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shamino

macrumors 68040
Jan 7, 2004
3,416
235
Purcellville, VA
The Watch alone cannot connect to a network it requires a login like RADIUS. If the enterprise network was set up on the iPhone, then it might, I'm not 100% sure.
It seems to work just fine at my office - have been floors away from my phone, and still getting notifications.
This is about what I'd expect.

Based on my reading of the article, I assume that the "logins" it doesn't support are things like public-access networks where you need to go through a web page in order to connect.

Which unfortunately means that it won't work at my office, where the guest network requires a web-page-based passcode to connect. (Direct connection is only allowed via an encryption certificate which they will only install on company-issued equipment.) But I'm not too concerned, because when I'm at work, the phone remains on my person, and will therefore be in BlueTooth range.
So if my home network is 5ghz, it won't work? Even if I have a 2.4ghz network with the same name and password on the same router?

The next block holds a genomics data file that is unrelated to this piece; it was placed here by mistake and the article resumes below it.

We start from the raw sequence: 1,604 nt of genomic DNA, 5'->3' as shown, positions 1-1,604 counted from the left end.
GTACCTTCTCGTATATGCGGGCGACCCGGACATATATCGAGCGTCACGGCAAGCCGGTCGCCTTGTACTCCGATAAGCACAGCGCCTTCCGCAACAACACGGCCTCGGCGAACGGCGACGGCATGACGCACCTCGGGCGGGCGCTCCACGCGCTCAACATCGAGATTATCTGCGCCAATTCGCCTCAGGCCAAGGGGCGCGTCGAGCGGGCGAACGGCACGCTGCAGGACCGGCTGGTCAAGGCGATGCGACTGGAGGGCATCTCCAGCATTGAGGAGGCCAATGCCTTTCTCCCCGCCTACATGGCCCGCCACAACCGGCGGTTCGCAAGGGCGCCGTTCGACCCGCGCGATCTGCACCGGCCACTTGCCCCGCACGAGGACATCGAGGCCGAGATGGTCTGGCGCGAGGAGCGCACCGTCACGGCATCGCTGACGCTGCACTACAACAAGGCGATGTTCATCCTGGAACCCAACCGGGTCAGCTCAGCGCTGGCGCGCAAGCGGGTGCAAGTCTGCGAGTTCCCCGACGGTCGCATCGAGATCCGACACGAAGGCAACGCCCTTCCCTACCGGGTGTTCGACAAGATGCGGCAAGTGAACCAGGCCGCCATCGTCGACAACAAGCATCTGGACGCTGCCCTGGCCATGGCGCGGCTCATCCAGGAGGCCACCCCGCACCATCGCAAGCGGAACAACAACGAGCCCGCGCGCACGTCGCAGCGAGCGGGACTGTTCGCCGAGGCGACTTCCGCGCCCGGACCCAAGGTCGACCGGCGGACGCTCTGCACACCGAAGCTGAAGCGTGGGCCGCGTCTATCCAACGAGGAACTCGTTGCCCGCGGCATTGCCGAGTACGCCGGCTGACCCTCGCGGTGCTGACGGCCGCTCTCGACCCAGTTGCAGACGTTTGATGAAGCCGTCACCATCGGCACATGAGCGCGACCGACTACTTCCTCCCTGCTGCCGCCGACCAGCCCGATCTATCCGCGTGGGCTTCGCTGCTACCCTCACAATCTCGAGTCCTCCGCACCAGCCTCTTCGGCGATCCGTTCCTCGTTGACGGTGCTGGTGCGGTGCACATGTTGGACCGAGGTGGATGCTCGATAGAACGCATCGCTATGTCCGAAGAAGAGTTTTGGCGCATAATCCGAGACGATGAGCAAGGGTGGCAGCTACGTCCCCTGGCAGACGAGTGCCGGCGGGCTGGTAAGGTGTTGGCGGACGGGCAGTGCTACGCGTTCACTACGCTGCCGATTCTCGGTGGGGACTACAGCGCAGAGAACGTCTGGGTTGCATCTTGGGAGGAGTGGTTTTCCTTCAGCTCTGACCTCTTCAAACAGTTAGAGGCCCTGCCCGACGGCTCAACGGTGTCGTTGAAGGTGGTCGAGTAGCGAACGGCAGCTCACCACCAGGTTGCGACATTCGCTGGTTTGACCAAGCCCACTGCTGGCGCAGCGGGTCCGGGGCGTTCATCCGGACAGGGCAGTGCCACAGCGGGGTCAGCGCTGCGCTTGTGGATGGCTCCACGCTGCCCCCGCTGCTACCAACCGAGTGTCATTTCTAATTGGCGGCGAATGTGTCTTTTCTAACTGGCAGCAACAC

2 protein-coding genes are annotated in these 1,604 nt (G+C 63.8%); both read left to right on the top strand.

It should work fine if the 2.4GHz network has the same SSID, password (and user ID, if you're running RADIUS) and if the two Wi-Fi networks are bridged together (so packets are forwarded between the two.) Every home router I've seen should do this out of the box, although I could imagine some corporate Wireless LANs with security profiles that prevent forwarding between two wireless devices, especially on a guest-network, which would obviously interfere with Watch-Phone connectivity.
 
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msavich

macrumors member
May 31, 2015
60
24
Has anybody else had trouble with the watch showing spinners for minutes on end when around the house? It should be on wifi…
 
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unplugme71

macrumors 68030
May 20, 2011
2,827
754
Earth
The Watch alone cannot connect to a network it requires a login like RADIUS. If the enterprise network was set up on the iPhone, then it might, I'm not 100% sure.

I know that, that's why I was asking if the credentials are passed to the watch, does the watch support RADIUS.